Tuesday, April 24, 2012

Meeting Mario

Sleepy and unfocused as the lively weekend took its toll. I went to London today for a general mooch around and to meet Mario Petrucci, who is an old friend who has become a fairly famous poet. I waited some time for him at Baker Street station, where I was early and he very delayed by appalling trains. Reminded me of times I used to meet Mum there when we both worked in London as I lurked by the Sherlock Holmes statue. Waiting gave me the opportunity to do a spot of freelance tour guiding, being obliged to point people to the nearby Madame Tussuad's.

Great to see Mario, who I had not seen in a couple of decades.  He had commuted down from Brunel University, where he has a residency. We repaired to a local cafe and spent two and a half hours chatting. I had re-read his iTulips recently, and this really is a magnificent book; spare and modernist, but full of beautiful words and imagery and vibrant emotion. I told him how much I admired it. He told me it contained part of a sequence of 1,111 poems, the last of which would be in eleven parts. He started on 11 November 2011, at 11:11. He said five minutes before he felt overcome with nerves that he would have nothing to write, but when the hour came round at last a dam burst of poetry was released.  When I asked him where his fluency came from he said, after a moment's pause, "faith", and the belief that the channel would be open.

Otherwise we indulged in a fair amount of gossip, lots of it about poetry, giving me confirmation if any were needed, that I am far from the poetry world these days. Lots of news to share, of various relationships and life events. I found Mario at something of a crossroads having made some heavyweight personal and professional decisions lately. He signed my copy of iTulips, and I gave him a copy of A Guernsey Double. Felt important to have reconnected even for just one afternoon. Mario says his social life is minimal, so I felt lucky to have hooked up with him.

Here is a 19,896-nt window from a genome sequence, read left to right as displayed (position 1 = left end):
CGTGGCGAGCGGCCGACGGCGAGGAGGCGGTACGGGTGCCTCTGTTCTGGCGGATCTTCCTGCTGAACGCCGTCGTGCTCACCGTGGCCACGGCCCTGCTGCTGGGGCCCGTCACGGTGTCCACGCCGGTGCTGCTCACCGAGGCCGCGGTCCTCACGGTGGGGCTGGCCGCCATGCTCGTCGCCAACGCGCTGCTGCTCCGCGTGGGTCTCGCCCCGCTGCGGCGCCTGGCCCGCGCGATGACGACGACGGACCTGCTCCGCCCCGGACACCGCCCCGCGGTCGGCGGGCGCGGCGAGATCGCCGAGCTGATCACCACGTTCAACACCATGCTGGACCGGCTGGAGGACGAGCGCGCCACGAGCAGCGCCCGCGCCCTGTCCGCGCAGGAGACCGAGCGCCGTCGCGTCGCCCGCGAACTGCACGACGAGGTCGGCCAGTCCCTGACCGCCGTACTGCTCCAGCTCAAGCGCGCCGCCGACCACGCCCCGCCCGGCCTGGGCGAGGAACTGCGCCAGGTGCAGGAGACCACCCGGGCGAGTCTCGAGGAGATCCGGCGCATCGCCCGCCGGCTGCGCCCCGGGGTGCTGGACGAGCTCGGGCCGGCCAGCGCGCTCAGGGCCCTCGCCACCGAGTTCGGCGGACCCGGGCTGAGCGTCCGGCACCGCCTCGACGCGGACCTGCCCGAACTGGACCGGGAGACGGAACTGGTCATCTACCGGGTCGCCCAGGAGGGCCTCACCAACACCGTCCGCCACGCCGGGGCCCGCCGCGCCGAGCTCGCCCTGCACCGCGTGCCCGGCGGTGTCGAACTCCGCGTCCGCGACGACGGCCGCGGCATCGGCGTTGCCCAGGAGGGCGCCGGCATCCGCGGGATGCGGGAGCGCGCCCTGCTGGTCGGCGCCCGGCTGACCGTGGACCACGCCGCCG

Fond farewells, and then having talked myself out with Mario, I decided to head home via Waterstones near Piccadilly Circus where I bought a copy of Memories, Dreams, Reflections which is Jung's autobiography. On the train home I finished A Very Short Introduction to Jung, which feels like a key to a door locked inside me.

Greatly stimulated by seeing Mario, and my mind buzzing with Jung.

Although I was unable to watch it, not having the despicable Murdoch owned Sky TV, Chelsea miraculously drew away to Barcelona, and now find themselves in the Champions League Final. Astonishing, and Torres, the striker who is psychologically unable to score, managed to score the goal that sealed it for them. Catharsis. Chelsea captain John Terry, however, whose slip in the mud snatched defeat from the jaws of victory for Chelsea in the final several seasons ago, will not be able to play in the 2012 as he was sent off today, which must seem like a personal disaster.

Below Sherlock Holmes statue outside Baker Street station. The green dome of Tussaud's behind.

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